Wisdom is hard to come by. It requires practicing the three Theological Virtues of Faith, Hope, and Love. This week we dive into these virtues as we join Jesus in his ministry, healing the hemorrhaging woman and raising a girl from the dead. These are touching stories that we can all relate to, and they show us Jesus’ humanity and his divinity, something the Apostles struggled with, and we still have trouble understanding. We explore these concepts, these virtues, and wisdom, and have a fun family activity to help us remember these things throughout the week.
Faith, Hope, and Love
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Catechesis At Home – Thirteenth Sunday in Ordinary Time – Year B
Faith, Hope, and Love
DISCUSSION – Wisdom and the Theological Virtues
Wisdom is a gift of the Holy Spirit and also the title of one of the books of the Old Testament. The spiritual gift of Wisdom “enables one to know the purpose and plan of God” (CCC Glossary). Today’s first reading gives us some of this purpose – God created man to be imperishable, in His own image. That is God’s plan for us, but we messed it up and so in the fullness of time, He sent His Son, Jesus, to save us and bring us to eternal life.
Jesus’ divinity is showcased in the Gospel today as he heals a woman and raises a girl from death. The miracles that Jesus does are by His own power that comes from His divine nature. The apostles and disciples did not understand this about Jesus. They could not comprehend the duality of His natures – His humanity and His divinity. We struggle to understand it, too, even though we have 2000 years of Magisterial teaching to help us. Jesus is both fully human and fully divine. He did not put aside His divinity when He became incarnate. He also is not simply “pretending” to be human. He is flesh and blood, has emotions, and feels pain and pleasure. We can relate to Him on this level.
Jesus calls us to relate to Him on the divine level as well. He calls us to FAITH, like the woman with the hemorrhage. She is healed because of her faith. Jesus did not DO anything to heal her. She came to Him, she touched Him, she believed in Him. God LOVES us so much and has our best in mind for us. He does not want us to suffer or grieve. But, as we live on earth, these things will happen. In today’s Gospel, Jesus gives us a glimpse of what is in store for us in heaven – full health and life. Through these miracles we have HOPE. These are the three Theological virtues – Faith, Hope, and Love. This week let’s see how we can build up these virtues in our lives, so we can appreciate and accept the gift of Wisdom and see the purpose God has for our lives.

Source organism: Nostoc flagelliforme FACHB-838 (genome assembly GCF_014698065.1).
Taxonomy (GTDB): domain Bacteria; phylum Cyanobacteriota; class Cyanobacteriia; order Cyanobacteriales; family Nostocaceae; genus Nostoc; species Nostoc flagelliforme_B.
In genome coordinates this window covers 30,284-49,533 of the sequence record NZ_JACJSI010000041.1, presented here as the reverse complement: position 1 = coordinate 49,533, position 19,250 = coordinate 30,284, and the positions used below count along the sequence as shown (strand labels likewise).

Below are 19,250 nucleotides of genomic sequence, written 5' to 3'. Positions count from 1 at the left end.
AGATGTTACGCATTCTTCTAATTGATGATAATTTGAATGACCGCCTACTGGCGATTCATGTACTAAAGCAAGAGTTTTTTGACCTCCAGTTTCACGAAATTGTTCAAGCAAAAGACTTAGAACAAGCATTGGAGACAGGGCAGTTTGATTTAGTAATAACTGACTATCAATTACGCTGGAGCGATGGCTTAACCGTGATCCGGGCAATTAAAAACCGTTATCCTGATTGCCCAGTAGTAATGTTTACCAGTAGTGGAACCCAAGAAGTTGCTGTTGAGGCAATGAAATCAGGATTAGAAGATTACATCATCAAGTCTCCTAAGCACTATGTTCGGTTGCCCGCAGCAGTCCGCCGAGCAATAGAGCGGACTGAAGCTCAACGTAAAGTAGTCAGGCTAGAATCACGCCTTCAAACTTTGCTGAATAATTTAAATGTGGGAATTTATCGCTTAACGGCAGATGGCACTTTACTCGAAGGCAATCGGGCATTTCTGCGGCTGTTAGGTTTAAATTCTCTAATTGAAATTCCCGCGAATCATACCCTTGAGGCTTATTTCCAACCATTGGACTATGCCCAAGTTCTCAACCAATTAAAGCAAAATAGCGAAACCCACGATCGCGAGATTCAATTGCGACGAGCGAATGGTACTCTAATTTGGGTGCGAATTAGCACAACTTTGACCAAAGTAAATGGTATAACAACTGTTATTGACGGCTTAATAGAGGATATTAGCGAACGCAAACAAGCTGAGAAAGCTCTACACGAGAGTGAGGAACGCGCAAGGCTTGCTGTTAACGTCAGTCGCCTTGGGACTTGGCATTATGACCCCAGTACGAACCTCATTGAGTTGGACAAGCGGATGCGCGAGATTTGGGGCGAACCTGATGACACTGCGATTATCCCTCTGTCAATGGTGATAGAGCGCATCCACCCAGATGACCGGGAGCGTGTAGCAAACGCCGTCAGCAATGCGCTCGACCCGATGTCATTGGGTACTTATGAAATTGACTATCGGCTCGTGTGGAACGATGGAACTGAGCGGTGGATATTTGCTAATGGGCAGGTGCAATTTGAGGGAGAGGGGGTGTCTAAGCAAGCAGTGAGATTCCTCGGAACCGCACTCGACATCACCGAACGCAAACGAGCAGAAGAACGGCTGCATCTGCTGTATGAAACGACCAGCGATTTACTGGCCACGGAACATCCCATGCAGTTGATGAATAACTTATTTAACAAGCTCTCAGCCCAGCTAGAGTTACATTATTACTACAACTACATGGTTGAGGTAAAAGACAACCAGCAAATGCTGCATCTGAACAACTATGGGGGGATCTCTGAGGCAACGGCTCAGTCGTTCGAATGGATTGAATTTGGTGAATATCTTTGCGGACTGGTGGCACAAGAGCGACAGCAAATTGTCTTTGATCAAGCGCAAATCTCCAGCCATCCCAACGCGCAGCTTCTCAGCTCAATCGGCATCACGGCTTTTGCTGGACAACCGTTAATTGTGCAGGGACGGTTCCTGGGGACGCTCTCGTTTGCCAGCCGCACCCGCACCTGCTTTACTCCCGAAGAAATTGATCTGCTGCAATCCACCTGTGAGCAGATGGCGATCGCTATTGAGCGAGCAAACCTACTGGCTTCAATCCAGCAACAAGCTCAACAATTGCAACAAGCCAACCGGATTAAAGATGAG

ACTIVITY – Gaining Wisdom through Faith, Hoe, and Love
The Catechism of the Catholic Church discusses and defines each of the virtues in paragraphs 1812-1829. For simplicity’s sake here are basic definitions:
Faith – Theological virtue by which we believe in God and believe all He has said and revealed to us. “Now faith is the assurance of things hoped for, the conviction of things unseen.” (Hebrews 11:1)
Hope – Theological virtue by which we desire the Kingdom of Heaven and eternal life as our happiness, placing our trust in Christ’s promises. “Let us hold fast to the confession of our hope without wavering, or He who promised is faithful.” (Hebrews 10:23)
Love (Charity) – Theological virtue by which we love God above all things for His own sake and our neighbor as ourselves for the love of God. “As the Father has loved me, so I have loved you. Abide in my Love.” (John 15:9)
- This week discuss these virtues with your family. Talk about what it means to live the virtues of Faith, Hope, and Love. Be concrete, these virtues are for living, not simply contemplating. How do you live a faithful life? How do you show others you have hope in God’s promises? How do you love one another?
- Divide your family into three groups, or do this individually:
- Each group takes a virtue and using whatever art/craft supplies you have on hand, draws symbols representing the virtue. Then have each group show the others what they drew and explain why they chose those symbols to represent the virtue.
- Put the finished products on the fridge, the kitchen table, or next to the television as a regular reminder of these three theological virtues that we are all working on together.
- Pray the Acts of Faith, Hope and Love
Other Wisdom. Faith, Hope, and Love-related items of interest on our site:
What were some of the symbols your family made for the virtues? Why did they choose those?
by Beth Cowles, MACE
HOO™ Co-Founder and Director of Faith Formation | Lead Catechist